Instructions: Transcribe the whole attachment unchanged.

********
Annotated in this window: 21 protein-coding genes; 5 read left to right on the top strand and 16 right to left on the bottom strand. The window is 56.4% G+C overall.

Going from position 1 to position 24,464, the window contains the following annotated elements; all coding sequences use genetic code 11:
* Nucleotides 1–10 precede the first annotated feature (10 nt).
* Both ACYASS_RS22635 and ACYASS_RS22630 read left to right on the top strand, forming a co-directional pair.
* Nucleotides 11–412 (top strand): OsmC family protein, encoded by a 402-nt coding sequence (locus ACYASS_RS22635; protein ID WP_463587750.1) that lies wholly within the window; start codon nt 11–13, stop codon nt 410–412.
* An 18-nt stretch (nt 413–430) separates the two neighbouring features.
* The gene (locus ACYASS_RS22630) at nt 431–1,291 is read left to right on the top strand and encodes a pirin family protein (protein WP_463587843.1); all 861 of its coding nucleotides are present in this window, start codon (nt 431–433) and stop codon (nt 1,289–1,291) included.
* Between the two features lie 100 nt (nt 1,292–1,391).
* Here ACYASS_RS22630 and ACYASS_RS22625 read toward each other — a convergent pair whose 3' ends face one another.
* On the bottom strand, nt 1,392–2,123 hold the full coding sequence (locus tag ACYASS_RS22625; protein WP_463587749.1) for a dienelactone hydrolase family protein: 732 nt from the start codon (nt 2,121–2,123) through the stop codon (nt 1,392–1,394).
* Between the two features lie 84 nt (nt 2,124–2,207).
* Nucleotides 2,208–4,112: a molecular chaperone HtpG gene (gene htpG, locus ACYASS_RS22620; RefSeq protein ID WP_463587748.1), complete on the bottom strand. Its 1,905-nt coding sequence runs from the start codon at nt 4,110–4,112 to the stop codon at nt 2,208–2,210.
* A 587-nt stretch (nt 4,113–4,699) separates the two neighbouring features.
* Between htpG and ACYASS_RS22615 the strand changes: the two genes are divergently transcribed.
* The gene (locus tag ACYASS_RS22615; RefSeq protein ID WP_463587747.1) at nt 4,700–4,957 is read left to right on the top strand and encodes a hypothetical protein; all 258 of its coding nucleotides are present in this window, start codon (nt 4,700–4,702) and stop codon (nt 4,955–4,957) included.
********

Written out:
Annotated in this window: 21 protein-coding genes; 5 read left to right on the top strand and 16 right to left on the bottom strand. The window is 56.4% G+C overall.

Going from position 1 to position 24,464, the window contains the following annotated elements; all coding sequences use genetic code 11:
* Nucleotides 1–10 precede the first annotated feature (10 nt).
* Both ACYASS_RS22635 and ACYASS_RS22630 read left to right on the top strand, forming a co-directional pair.
* Nucleotides 11–412 (top strand): OsmC family protein, encoded by a 402-nt coding sequence (locus ACYASS_RS22635; protein ID WP_463587750.1) that lies wholly within the window; start codon nt 11–13, stop codon nt 410–412.
* An 18-nt stretch (nt 413–430) separates the two neighbouring features.
* The gene (locus ACYASS_RS22630) at nt 431–1,291 is read left to right on the top strand and encodes a pirin family protein (protein WP_463587843.1); all 861 of its coding nucleotides are present in this window, start codon (nt 431–433) and stop codon (nt 1,289–1,291) included.
* Between the two features lie 100 nt (nt 1,292–1,391).
* Here ACYASS_RS22630 and ACYASS_RS22625 read toward each other — a convergent pair whose 3' ends face one another.
* On the bottom strand, nt 1,392–2,123 hold the full coding sequence (locus tag ACYASS_RS22625; protein WP_463587749.1) for a dienelactone hydrolase family protein: 732 nt from the start codon (nt 2,121–2,123) through the stop codon (nt 1,392–1,394).
* Between the two features lie 84 nt (nt 2,124–2,207).
* Nucleotides 2,208–4,112: a molecular chaperone HtpG gene (gene htpG, locus ACYASS_RS22620; RefSeq protein ID WP_463587748.1), complete on the bottom strand. Its 1,905-nt coding sequence runs from the start codon at nt 4,110–4,112 to the stop codon at nt 2,208–2,210.
* A 587-nt stretch (nt 4,113–4,699) separates the two neighbouring features.
* Between htpG and ACYASS_RS22615 the strand changes: the two genes are divergently transcribed.
* The gene (locus tag ACYASS_RS22615; RefSeq protein ID WP_463587747.1) at nt 4,700–4,957 is read left to right on the top strand and encodes a hypothetical protein; all 258 of its coding nucleotides are present in this window, start codon (nt 4,700–4,702) and stop codon (nt 4,955–4,957) included.